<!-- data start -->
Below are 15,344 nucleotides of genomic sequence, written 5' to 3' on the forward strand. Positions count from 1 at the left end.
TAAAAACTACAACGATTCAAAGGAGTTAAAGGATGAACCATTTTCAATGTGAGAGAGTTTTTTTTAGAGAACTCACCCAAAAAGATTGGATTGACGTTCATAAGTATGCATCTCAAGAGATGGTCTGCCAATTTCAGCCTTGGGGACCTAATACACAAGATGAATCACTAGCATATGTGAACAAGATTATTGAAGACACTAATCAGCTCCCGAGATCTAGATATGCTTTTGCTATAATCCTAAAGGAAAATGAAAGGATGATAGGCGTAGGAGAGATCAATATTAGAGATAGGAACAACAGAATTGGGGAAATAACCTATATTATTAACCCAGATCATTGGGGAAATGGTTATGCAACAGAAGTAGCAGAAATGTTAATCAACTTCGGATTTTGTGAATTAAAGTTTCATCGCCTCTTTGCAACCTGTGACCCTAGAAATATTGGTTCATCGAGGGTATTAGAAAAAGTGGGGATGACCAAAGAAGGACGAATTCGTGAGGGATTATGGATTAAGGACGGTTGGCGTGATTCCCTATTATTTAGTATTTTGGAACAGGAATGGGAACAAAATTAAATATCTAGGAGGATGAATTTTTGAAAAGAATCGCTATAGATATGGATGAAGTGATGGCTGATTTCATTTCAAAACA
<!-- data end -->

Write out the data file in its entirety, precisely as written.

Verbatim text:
Below are 15,344 nucleotides of genomic sequence, written 5' to 3' on the forward strand. Positions count from 1 at the left end.
TAAAAACTACAACGATTCAAAGGAGTTAAAGGATGAACCATTTTCAATGTGAGAGAGTTTTTTTTAGAGAACTCACCCAAAAAGATTGGATTGACGTTCATAAGTATGCATCTCAAGAGATGGTCTGCCAATTTCAGCCTTGGGGACCTAATACACAAGATGAATCACTAGCATATGTGAACAAGATTATTGAAGACACTAATCAGCTCCCGAGATCTAGATATGCTTTTGCTATAATCCTAAAGGAAAATGAAAGGATGATAGGCGTAGGAGAGATCAATATTAGAGATAGGAACAACAGAATTGGGGAAATAACCTATATTATTAACCCAGATCATTGGGGAAATGGTTATGCAACAGAAGTAGCAGAAATGTTAATCAACTTCGGATTTTGTGAATTAAAGTTTCATCGCCTCTTTGCAACCTGTGACCCTAGAAATATTGGTTCATCGAGGGTATTAGAAAAAGTGGGGATGACCAAAGAAGGACGAATTCGTGAGGGATTATGGATTAAGGACGGTTGGCGTGATTCCCTATTATTTAGTATTTTGGAACAGGAATGGGAACAAAATTAAATATCTAGGAGGATGAATTTTTGAAAAGAATCGCTATAGATATGGATGAAGTGATGGCTGATTTCATTTCAAAACA